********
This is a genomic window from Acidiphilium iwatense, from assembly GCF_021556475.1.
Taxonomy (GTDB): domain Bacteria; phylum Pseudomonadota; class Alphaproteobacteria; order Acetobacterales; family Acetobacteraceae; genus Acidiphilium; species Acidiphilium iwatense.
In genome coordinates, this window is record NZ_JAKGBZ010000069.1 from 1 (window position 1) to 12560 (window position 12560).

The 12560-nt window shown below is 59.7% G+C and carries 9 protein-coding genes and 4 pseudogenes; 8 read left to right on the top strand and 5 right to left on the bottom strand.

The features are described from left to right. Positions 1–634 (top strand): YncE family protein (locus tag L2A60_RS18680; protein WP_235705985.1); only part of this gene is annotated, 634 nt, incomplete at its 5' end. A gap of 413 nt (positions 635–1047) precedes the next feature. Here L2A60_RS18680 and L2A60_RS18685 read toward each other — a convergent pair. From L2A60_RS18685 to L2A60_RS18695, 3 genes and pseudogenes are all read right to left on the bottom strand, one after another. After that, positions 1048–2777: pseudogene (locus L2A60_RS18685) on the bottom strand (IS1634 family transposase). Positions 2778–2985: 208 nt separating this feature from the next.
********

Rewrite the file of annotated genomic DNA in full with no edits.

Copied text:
This is a genomic window from Acidiphilium iwatense, from assembly GCF_021556475.1.
Taxonomy (GTDB): domain Bacteria; phylum Pseudomonadota; class Alphaproteobacteria; order Acetobacterales; family Acetobacteraceae; genus Acidiphilium; species Acidiphilium iwatense.
In genome coordinates, this window is record NZ_JAKGBZ010000069.1 from 1 (window position 1) to 12560 (window position 12560).

The 12560-nt window shown below is 59.7% G+C and carries 9 protein-coding genes and 4 pseudogenes; 8 read left to right on the top strand and 5 right to left on the bottom strand.

The features are described from left to right. Positions 1–634 (top strand): YncE family protein (locus tag L2A60_RS18680; protein WP_235705985.1); only part of this gene is annotated, 634 nt, incomplete at its 5' end. A gap of 413 nt (positions 635–1047) precedes the next feature. Here L2A60_RS18680 and L2A60_RS18685 read toward each other — a convergent pair. From L2A60_RS18685 to L2A60_RS18695, 3 genes and pseudogenes are all read right to left on the bottom strand, one after another. After that, positions 1048–2777: pseudogene (locus L2A60_RS18685) on the bottom strand (IS1634 family transposase). Positions 2778–2985: 208 nt separating this feature from the next.